By Kwanza Osajyefo, Tim Smith 3, Derwin Roberson, David Sharpe

Black Af: Widows and Orphans #1 is the first in a spin-off from the Black Mask series’ Black; set in a universe where only black people have superpowers. The premise on its own sells the book, but the story and its characters prove to be fun and intriguing as well. While this issue seems to throw readers unfamiliar with the series into the flames, there are still thrilling moments that are expected from any big two book. Osajyefo and Smith 3 do a good job of establishing the three most important parts of a first issue: character, story, and tone. Everything in the book has purpose, even if it can be confusing at times.

The issue begins with a basic scene, showing the characters and the world at a distance. Thanks to this, readers are gently lead into the Black universe. The creators first show what to expect as well as what the heroes in this world do. Then, as the narrative unravels, we’re naturally introduced to some minor background elements and character traits. Conceptually, it seems flawless, but there are definitely points in the opening half of the issue that feel like part of the universe is missing. That feeling never takes more of a toll on the issue than a moment of distraction, though. Black Af: Widows and Orphans’ main character is too much of a badass to think about those moments too much.

When he first appears, it’s in grand fashion. It’s nostalgic in many ways. Smith 3’s art is energetic, which makes it reminiscent of old animated series. Many scenes feel tonally like the best episodes of Nickelodeon’s Teenage Mutant Ninja Turtles. They’re both fun because of their character dynamics and willingness to be over the top. Smith 3’s character designs are consistently one of the best parts of his pages. They’re both functional and, honestly, cool as hell.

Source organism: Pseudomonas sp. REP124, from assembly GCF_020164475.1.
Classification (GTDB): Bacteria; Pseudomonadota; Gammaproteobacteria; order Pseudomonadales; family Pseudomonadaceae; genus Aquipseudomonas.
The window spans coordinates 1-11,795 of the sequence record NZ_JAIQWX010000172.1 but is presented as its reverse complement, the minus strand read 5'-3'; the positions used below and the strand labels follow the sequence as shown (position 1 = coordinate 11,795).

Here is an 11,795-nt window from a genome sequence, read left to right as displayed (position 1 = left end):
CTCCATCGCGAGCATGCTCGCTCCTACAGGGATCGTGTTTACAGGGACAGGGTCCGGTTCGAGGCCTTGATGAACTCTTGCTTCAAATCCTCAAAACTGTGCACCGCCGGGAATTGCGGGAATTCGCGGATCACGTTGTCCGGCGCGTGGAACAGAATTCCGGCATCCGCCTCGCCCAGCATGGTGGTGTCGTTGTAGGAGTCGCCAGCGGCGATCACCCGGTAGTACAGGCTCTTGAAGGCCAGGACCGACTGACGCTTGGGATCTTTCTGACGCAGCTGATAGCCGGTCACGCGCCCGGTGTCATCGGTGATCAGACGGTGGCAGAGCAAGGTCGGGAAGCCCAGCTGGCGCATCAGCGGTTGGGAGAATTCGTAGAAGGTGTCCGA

Apart from all that, one of the most satisfying parts of this issue is when characters say the phrase “empowered blacks”. There’s a double entendre there that’s packed with meaning. Even though it lacks context for first-time readers to the series, there’s a real sense of power when characters talk about black people with superpowers. It seems that the characters are aware that society is afraid of them. If the classic X-Men had more diverse characters, they would live in this universe.

Despite some occasionally confusing action scenes and a minor shellshock for unfamiliar readers, Black Af: Widows and Orphans #1 is awesome. The tone of the issue smartly comes both from organic character interactions as well as from the creators themselves. They can talk about serious matters or joke with each other without feeling forced, and they can battle unheard of enemies in thrilling ways. This is a series, and an entire universe, to keep an eye on especially for readers hungry for superhero comics outside of the traditional DC or Marvel book.

Black AF

About The Author Former Contributor

Former Contributor

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